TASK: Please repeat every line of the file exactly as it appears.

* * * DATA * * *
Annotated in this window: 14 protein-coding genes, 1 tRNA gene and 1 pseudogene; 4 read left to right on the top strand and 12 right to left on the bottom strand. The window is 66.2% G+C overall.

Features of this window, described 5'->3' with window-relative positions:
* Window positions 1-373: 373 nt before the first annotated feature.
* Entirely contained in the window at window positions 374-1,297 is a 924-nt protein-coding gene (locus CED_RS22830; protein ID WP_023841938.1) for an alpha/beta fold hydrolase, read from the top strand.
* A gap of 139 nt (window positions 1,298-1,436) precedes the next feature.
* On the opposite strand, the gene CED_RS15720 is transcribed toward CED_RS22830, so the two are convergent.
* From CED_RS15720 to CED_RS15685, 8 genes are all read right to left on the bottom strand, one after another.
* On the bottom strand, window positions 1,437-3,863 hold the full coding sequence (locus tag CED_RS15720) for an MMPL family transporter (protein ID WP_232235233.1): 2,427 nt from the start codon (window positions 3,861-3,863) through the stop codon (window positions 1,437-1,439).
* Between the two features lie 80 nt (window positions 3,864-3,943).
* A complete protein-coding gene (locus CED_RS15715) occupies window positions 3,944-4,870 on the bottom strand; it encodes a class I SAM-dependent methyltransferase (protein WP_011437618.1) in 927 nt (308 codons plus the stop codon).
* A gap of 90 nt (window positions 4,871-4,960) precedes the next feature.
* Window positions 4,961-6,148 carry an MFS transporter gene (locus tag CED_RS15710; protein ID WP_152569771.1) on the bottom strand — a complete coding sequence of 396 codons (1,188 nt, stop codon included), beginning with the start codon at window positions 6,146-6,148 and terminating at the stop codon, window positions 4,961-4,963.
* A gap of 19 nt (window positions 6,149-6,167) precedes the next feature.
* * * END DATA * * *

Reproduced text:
Annotated in this window: 14 protein-coding genes, 1 tRNA gene and 1 pseudogene; 4 read left to right on the top strand and 12 right to left on the bottom strand. The window is 66.2% G+C overall.

Features of this window, described 5'->3' with window-relative positions:
* Window positions 1-373: 373 nt before the first annotated feature.
* Entirely contained in the window at window positions 374-1,297 is a 924-nt protein-coding gene (locus CED_RS22830; protein ID WP_023841938.1) for an alpha/beta fold hydrolase, read from the top strand.
* A gap of 139 nt (window positions 1,298-1,436) precedes the next feature.
* On the opposite strand, the gene CED_RS15720 is transcribed toward CED_RS22830, so the two are convergent.
* From CED_RS15720 to CED_RS15685, 8 genes are all read right to left on the bottom strand, one after another.
* On the bottom strand, window positions 1,437-3,863 hold the full coding sequence (locus tag CED_RS15720) for an MMPL family transporter (protein ID WP_232235233.1): 2,427 nt from the start codon (window positions 3,861-3,863) through the stop codon (window positions 1,437-1,439).
* Between the two features lie 80 nt (window positions 3,864-3,943).
* A complete protein-coding gene (locus CED_RS15715) occupies window positions 3,944-4,870 on the bottom strand; it encodes a class I SAM-dependent methyltransferase (protein WP_011437618.1) in 927 nt (308 codons plus the stop codon).
* A gap of 90 nt (window positions 4,871-4,960) precedes the next feature.
* Window positions 4,961-6,148 carry an MFS transporter gene (locus tag CED_RS15710; protein ID WP_152569771.1) on the bottom strand — a complete coding sequence of 396 codons (1,188 nt, stop codon included), beginning with the start codon at window positions 6,146-6,148 and terminating at the stop codon, window positions 4,961-4,963.
* A gap of 19 nt (window positions 6,149-6,167) precedes the next feature.